Department for Regional Development discriminated against candidate

Malcolm McKibben and Conor Murphy Former permanent secretary of the DRD Malcolm McKibben and former regional development minister Conor Murphy

The Department for Regional Development has lost a religious discrimination case at an industrial tribunal.

It found evidence by Sinn Fein's Conor Murphy "implausible and lacking credibility".

The case was brought by Alan Lennon, a Protestant overlooked for the post of chairman of NI Water.

Deciding Mr Lennon was discriminated against, the tribunal believe Mr Murphy - minister at the time - also broke the code of practice for appointments.

In March 2011, Mr Murphy appointed a Catholic as chairman, Sean Hogan, ahead of four others shortlisted after interview, all of them Protestants.

According to the tribunal, Mr Hogan was selected because "he was not from a Protestant background and because he was known to the minister and his (then Sinn Fein) ministerial colleagues", Michelle Gildernew and Caitriona Ruane, who were consulted about the appointment.

The BBC has seen the 26-page decision issued to those involved.

It concluded: "The tribunal is in considerable doubt as to whether the merit principle was adhered to by the minister and whether Mr Hogan was the best candidate."

It also said Mr Murphy had added new criteria to the selection process "in order to secure Mr Hogan's appointment", something it viewed as a breach of the code and procedures for appointments.

The tribunal disputed Mr Murphy's claim he was unaware of the religion of the candidates.

Alan Lennon The case was brought by Alan Lennon

"In the reality of the political and religious environment in Northern Ireland, the tribunal finds the minister's evidence is implausible and lacks credibility."

The tribunal also said that during Mr Murphy's time as DRD minister - between 2007-2011, there was "a material bias against the appointment of candidates from a Protestant background".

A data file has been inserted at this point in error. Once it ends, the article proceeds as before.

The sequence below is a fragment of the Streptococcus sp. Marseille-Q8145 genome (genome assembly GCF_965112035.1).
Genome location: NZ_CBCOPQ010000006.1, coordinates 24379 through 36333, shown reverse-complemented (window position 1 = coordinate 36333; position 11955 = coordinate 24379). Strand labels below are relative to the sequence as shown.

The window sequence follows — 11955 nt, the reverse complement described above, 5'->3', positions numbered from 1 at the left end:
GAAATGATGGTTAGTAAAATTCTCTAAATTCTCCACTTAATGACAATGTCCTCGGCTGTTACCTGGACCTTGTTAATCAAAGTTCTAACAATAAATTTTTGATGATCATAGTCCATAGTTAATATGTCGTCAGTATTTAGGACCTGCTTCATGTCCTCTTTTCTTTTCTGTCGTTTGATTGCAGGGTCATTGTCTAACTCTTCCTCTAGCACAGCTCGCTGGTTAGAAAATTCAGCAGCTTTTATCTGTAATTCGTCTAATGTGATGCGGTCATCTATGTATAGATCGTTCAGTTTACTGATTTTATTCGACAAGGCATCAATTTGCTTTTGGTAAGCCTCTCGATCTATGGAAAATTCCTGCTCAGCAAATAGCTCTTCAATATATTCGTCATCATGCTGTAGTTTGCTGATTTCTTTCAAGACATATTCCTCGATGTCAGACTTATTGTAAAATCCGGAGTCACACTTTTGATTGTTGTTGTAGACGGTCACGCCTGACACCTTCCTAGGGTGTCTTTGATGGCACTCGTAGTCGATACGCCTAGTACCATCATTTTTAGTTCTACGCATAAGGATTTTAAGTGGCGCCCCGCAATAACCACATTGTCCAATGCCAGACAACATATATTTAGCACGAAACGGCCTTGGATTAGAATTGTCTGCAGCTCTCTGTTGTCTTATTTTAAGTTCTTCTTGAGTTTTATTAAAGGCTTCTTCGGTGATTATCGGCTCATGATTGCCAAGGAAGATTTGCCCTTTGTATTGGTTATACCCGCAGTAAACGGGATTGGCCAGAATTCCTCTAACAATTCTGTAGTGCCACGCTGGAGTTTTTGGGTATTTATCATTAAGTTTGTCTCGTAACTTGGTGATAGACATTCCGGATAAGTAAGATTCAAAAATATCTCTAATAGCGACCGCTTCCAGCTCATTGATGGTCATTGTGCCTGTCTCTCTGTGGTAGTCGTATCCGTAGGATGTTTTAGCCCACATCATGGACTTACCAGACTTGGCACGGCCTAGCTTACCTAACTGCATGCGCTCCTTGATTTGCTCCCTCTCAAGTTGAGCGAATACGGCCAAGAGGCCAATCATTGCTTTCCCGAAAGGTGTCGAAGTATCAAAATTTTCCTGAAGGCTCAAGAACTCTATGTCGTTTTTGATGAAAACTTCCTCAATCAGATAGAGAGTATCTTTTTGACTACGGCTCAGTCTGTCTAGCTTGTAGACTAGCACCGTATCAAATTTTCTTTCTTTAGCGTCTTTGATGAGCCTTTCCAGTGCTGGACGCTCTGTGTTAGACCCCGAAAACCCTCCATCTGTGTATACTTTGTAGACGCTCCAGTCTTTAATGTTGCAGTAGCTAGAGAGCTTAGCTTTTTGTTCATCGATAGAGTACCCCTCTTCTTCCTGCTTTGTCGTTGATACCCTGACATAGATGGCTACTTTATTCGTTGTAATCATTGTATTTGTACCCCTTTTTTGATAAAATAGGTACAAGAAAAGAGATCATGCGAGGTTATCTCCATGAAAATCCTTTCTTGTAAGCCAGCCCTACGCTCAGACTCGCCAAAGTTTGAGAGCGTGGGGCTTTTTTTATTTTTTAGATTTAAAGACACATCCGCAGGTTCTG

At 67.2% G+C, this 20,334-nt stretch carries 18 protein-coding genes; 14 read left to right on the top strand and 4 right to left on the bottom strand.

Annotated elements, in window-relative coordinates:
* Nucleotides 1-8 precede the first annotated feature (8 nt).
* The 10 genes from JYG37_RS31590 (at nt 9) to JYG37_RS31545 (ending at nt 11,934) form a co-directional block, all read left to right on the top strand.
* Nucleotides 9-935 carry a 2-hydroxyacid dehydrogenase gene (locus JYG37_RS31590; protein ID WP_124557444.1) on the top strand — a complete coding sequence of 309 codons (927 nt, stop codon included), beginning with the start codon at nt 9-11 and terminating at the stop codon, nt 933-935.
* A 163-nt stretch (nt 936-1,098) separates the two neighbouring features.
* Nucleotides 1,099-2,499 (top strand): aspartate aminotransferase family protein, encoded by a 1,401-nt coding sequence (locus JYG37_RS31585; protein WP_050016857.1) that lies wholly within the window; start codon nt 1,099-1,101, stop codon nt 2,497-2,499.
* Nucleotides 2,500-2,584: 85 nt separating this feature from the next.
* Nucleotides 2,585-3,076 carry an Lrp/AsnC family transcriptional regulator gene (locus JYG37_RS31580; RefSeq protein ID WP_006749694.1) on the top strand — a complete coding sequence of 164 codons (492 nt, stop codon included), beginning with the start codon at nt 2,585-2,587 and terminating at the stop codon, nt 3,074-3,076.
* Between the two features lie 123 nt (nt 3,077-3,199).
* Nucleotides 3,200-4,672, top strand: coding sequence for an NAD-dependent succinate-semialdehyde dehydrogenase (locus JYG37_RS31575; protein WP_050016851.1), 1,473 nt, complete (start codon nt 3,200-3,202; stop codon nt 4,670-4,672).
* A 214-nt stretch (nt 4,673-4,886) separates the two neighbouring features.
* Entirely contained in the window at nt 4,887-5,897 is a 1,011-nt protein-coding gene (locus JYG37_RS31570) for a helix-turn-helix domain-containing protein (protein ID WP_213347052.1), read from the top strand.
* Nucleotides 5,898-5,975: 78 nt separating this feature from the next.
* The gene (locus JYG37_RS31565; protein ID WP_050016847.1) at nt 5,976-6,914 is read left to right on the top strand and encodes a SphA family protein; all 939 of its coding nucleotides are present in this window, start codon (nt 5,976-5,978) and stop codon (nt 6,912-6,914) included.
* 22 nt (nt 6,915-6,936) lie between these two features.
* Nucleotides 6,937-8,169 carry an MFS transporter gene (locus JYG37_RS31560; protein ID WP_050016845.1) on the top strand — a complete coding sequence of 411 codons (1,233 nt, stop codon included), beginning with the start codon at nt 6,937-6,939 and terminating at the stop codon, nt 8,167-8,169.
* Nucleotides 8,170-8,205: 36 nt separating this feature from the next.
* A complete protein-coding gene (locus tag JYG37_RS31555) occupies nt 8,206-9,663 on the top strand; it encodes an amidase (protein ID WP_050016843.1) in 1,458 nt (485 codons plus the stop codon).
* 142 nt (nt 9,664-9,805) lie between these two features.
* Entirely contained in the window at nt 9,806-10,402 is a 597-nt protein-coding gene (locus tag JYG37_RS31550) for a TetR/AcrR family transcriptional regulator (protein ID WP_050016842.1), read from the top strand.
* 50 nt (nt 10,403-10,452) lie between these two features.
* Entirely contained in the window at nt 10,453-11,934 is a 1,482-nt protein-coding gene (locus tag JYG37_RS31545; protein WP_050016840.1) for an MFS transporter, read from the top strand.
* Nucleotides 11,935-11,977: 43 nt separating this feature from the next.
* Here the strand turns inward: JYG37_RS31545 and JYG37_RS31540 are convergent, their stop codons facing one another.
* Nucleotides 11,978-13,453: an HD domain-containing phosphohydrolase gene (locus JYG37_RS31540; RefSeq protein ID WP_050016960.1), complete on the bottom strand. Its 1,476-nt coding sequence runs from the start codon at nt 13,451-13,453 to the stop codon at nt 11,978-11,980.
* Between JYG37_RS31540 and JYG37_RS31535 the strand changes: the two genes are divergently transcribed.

The findings added: "The tribunal is concerned that Dr (Malcolm) McKibben as permanent secretary with DRD and currently head of the NI Civil Service was not more aware of the situation."

The tribunal rejected Mr Lennon's claim there was also political discrimination, saying there was "a paucity of evidence".

A statement released by the Office of the First Minister and Deputy First Minister (OFMDFM) on Thursday evening, said: "Dr McKibbin took up appointment as Permanent Secretary in DRD in August 2010. In February 2011, one month before the Northern Ireland Water Chair interviews, Dr McKibbin received a copy of the latest OFMDFM Annual Report into Public Bodies and Public Appointments which covered 2009/10.

"The information in this report did not warrant a conclusion that there was a religious discrimination problem with DRD appointments."

Mr Lennon's case was assisted by the Equality Commission.

Its chief executive Evelyn Collins said: "We supported this case because it is our view that the standards of fairness and non-discrimination that we expect in employment situations should apply equally to all public appointments.

"A key part of this is the requirement for a sufficient degree of transparency and accountability in the process to assure people that selection is based on merit and that, if unlawful discrimination occurs, it can be challenged."

The DRD said in a short statement it would take time to consider the ruling.

In a statement Mr Murphy said: "I absolutely refute any allegation of discrimination against Alan Lennon on religious grounds.

"I stand over all of the appointments I made as the regional development minister and adhered to all the set criteria for such appointments.

"The department have six weeks to decide whether to appeal this ruling. Having read the ruling myself I would be urging the department to utilise the appeals process."

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